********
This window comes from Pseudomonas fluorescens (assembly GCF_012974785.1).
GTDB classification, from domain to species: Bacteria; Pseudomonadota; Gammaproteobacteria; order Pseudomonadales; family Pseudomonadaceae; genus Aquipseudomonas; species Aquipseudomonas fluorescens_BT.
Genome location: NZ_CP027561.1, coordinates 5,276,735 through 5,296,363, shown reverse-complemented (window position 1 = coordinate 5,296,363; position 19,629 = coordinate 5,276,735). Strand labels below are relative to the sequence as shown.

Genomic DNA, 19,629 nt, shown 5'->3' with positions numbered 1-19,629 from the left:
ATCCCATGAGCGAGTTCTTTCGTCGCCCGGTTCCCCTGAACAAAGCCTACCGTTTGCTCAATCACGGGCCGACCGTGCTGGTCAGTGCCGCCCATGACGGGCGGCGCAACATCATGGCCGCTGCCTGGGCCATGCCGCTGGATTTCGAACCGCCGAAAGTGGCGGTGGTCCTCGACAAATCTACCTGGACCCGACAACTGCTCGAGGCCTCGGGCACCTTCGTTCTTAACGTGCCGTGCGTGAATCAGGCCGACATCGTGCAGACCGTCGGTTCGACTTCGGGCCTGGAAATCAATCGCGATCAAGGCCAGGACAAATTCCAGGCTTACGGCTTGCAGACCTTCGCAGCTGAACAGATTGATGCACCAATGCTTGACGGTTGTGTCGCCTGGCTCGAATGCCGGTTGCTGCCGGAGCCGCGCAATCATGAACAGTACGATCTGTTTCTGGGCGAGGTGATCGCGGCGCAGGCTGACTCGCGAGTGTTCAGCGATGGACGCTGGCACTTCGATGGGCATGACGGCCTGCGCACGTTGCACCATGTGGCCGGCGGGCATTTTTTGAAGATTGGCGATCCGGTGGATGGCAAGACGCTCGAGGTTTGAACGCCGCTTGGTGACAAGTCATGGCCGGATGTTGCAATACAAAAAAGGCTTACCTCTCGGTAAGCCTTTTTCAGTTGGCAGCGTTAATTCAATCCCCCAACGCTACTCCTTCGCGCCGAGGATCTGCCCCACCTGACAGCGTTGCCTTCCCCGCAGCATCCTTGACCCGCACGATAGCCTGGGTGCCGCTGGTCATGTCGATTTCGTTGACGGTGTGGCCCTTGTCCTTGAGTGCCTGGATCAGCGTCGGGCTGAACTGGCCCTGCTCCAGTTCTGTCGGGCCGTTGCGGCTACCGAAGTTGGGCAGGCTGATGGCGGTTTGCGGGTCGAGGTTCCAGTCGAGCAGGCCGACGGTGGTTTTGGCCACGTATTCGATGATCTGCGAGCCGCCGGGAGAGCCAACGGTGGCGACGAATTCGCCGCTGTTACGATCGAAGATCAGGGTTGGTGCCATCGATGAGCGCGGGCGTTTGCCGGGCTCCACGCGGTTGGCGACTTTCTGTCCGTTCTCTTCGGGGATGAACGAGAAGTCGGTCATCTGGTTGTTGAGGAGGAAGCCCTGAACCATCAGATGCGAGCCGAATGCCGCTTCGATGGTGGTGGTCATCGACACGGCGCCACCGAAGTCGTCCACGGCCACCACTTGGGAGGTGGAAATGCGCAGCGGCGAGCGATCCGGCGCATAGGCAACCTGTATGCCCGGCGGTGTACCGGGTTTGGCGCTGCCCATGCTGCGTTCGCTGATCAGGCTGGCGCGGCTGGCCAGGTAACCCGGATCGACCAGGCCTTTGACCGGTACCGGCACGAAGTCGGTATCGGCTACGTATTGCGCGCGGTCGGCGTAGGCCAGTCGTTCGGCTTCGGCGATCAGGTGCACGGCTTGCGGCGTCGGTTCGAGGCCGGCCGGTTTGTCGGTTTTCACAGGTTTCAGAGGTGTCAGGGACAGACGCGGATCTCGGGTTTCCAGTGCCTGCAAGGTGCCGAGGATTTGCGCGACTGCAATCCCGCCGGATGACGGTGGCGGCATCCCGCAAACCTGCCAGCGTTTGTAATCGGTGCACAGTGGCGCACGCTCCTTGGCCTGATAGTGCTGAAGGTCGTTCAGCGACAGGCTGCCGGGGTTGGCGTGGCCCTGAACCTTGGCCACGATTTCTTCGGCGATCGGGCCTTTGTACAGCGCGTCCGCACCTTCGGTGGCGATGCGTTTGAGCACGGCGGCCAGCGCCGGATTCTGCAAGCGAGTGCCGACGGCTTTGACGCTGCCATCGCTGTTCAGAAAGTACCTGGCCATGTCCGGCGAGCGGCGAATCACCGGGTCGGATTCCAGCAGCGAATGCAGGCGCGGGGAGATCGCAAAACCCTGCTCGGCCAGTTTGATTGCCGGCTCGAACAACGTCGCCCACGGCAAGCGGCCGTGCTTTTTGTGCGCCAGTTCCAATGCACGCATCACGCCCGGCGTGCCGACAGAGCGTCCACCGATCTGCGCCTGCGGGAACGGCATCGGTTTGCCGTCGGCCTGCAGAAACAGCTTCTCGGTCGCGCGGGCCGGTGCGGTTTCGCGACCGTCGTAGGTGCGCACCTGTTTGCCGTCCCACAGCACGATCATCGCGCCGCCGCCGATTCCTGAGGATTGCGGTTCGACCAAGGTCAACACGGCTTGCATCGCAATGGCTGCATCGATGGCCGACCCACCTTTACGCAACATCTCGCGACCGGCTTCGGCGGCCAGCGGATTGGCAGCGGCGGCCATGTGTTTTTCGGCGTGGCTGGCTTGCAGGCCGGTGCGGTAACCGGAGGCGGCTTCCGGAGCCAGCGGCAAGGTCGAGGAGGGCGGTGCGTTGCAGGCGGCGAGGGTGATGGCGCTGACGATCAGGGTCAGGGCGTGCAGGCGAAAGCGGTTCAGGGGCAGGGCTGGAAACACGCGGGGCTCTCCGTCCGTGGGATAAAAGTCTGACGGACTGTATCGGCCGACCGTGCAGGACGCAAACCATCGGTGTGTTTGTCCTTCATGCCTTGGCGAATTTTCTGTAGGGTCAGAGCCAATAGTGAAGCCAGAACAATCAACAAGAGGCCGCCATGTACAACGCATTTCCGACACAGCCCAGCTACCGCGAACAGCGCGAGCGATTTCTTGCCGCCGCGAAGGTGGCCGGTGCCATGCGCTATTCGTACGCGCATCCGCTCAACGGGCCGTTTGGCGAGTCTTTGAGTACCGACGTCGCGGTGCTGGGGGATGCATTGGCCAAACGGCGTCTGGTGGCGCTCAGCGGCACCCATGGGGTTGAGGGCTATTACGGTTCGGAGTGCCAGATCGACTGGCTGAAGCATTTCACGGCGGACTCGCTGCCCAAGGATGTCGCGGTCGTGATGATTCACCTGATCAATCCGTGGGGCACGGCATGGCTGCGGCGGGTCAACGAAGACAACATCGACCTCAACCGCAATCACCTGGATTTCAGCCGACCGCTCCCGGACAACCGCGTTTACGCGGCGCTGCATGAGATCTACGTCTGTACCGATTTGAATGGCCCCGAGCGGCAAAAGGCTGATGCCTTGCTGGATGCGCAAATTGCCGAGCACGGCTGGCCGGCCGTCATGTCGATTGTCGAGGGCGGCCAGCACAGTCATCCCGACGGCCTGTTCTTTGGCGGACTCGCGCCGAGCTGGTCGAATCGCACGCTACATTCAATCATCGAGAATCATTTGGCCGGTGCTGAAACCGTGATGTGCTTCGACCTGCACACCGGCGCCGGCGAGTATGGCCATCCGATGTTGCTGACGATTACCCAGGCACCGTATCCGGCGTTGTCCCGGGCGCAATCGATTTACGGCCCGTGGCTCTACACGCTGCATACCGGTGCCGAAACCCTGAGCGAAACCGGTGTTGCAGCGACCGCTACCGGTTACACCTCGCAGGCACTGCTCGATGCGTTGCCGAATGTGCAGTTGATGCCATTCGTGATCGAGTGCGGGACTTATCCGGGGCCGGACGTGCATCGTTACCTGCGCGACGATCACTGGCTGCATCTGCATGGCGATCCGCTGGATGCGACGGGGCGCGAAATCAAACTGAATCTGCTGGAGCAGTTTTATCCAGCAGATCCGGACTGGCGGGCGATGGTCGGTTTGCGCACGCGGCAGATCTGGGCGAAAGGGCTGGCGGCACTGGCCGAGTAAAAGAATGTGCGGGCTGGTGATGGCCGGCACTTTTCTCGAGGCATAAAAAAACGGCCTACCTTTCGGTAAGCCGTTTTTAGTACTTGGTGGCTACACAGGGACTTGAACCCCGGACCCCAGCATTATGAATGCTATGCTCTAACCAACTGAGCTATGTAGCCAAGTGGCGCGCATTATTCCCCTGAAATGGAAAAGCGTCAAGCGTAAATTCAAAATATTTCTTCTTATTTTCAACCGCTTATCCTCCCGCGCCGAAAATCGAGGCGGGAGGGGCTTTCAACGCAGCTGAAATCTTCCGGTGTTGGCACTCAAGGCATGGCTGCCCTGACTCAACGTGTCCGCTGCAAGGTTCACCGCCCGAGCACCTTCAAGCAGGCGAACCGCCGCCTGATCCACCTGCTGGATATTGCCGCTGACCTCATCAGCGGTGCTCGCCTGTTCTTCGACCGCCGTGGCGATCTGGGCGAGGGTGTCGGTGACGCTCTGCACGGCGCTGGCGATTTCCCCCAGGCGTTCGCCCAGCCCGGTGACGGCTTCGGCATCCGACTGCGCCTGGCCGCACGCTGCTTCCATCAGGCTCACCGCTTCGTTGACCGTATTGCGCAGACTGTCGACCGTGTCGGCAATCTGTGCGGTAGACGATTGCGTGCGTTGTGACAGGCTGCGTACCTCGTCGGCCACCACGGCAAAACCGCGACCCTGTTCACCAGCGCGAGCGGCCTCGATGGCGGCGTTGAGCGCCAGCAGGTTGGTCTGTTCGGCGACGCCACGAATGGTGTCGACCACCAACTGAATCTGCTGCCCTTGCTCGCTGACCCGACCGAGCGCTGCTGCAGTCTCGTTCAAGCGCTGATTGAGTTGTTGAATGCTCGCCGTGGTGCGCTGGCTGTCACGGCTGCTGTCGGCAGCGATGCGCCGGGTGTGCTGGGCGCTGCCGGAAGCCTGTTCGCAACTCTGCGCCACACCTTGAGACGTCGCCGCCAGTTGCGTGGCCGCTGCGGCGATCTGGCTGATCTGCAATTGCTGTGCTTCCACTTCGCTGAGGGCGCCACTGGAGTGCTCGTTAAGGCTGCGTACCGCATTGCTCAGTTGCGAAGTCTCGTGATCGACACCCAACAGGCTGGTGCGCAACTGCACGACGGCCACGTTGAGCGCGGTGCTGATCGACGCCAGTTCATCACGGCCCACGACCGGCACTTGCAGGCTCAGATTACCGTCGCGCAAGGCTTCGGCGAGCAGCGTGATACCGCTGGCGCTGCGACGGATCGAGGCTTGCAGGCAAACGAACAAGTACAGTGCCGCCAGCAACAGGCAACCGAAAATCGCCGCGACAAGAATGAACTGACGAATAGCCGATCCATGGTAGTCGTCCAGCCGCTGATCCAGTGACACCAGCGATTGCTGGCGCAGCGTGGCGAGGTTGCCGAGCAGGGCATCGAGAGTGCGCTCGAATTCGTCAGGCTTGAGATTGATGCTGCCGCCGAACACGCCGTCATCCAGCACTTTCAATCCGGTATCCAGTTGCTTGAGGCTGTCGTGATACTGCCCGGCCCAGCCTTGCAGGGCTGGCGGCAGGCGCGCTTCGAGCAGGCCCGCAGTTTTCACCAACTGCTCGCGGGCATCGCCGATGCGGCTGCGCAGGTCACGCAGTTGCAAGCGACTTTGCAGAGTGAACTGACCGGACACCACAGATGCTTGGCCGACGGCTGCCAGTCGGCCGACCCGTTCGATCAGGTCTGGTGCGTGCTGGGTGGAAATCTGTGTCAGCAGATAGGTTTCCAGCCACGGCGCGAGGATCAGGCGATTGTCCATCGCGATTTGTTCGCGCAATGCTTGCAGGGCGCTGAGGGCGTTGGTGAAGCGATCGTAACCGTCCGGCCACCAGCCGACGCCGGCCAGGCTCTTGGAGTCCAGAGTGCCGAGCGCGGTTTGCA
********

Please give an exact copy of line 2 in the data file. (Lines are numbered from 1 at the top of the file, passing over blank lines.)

GTDB classification, from domain to species: Bacteria; Pseudomonadota; Gammaproteobacteria; order Pseudomonadales; family Pseudomonadaceae; genus Aquipseudomonas; species Aquipseudomonas fluorescens_BT.